John Martyn

Sweet Little Mysteries: The Island Anthology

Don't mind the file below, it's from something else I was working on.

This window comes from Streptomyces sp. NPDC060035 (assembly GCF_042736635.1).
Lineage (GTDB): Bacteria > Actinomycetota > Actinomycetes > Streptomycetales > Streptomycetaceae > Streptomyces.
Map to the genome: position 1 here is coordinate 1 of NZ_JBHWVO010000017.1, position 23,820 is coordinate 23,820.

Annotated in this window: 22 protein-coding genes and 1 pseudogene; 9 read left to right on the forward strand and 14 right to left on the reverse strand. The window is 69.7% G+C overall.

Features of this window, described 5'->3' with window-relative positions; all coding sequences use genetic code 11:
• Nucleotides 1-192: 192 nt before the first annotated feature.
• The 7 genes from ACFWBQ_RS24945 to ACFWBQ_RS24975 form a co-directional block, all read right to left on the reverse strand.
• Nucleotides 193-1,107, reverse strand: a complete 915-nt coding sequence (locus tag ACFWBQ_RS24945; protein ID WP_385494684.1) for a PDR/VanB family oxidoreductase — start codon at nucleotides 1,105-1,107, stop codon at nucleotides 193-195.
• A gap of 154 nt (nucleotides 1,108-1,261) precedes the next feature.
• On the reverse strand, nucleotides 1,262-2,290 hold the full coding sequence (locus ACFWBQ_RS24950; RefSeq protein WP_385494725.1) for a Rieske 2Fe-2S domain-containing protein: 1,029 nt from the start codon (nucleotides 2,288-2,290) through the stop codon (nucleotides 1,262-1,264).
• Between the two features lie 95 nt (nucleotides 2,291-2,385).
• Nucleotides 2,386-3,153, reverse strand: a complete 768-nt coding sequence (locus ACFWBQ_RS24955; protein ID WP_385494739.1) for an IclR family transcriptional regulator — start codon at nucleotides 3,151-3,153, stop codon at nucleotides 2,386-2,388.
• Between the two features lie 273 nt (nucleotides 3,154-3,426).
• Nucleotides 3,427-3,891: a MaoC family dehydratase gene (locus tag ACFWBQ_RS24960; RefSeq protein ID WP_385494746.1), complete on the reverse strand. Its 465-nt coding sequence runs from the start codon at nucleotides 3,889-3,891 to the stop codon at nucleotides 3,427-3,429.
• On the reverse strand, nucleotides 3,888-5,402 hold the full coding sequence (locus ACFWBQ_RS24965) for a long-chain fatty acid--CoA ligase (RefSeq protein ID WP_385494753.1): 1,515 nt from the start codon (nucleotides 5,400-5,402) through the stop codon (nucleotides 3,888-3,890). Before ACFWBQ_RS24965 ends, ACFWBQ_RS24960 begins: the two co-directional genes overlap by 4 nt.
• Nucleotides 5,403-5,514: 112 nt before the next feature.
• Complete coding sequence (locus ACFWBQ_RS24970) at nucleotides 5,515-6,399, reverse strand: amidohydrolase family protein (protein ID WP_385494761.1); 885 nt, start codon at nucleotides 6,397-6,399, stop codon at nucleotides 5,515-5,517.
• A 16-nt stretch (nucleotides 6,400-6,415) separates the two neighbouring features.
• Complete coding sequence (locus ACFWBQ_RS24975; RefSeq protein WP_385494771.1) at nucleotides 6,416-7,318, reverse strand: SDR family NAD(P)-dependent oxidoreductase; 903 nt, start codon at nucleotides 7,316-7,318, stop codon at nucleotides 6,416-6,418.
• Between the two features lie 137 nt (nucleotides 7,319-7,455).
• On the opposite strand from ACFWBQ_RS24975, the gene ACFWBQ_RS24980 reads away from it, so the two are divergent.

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John Martyn was Island Records' first white solo performer. Having debuted as a fresh-faced teenage folky with 1967's London Conversation, he soon embarked on a restless musical odyssey. Built on a foundation of folk, blues, and jazz, Martyn's music has ranged from effects-laden experimentation, through rock, to fusion-influenced pop. This overview of Martyn's Island recordings ignores his first two albums and two releases with then-wife Beverley, picking up with Bless the Weather (1971). Although ornate love songs from that record like "Head and Heart" remain close to Martyn's traditionalist roots, the instrumental "Glistening Glyndebourne" shows he was keen to distance himself from the Donovan-Cat Stevens orbit of twee folk-pop. Solid Air, 1973's sublime follow-up, is well represented here. On it, Martyn moved effortlessly among light acoustic tunes ("Over the Hill"), darker, jazzier numbers ("Solid Air," his ode to friend Nick Drake), and gizmo-enhanced excursions (his rendering of Skip James' "I'd Rather Be the Devil"). Martyn pursued his experimental inclinations further with the jazz-folkadelic Inside Out (1973); that album's adventurous spirit is captured by the gently droning "Eibhli Ghail Chiuin Ni Chearbhaill," which reworks a 19th century Celtic folk tune with such late 20th century rock tools as a fuzzbox and phase-shifter. Sunday's Child (1974) returned to a more focused song format, as demonstrated by the mournful "Spencer the Rover." Martyn's next studio venture, One World (1977), combined chilled-out moodscapes ("Small Hours") with slick, adult-oriented pop and rock ("Dancing"), the latter tendency even more prominent on Grace & Danger (1980) and exemplified by the delicate "Sweet Little Mystery." While Martyn's later Island releases were less memorable, those mid-'80s numbers collected here hold up well. This album provides a great introduction to John Martyn; its only weakness is the omission of his earliest efforts, a sampling of which would give a fuller sense of his work's evolution.

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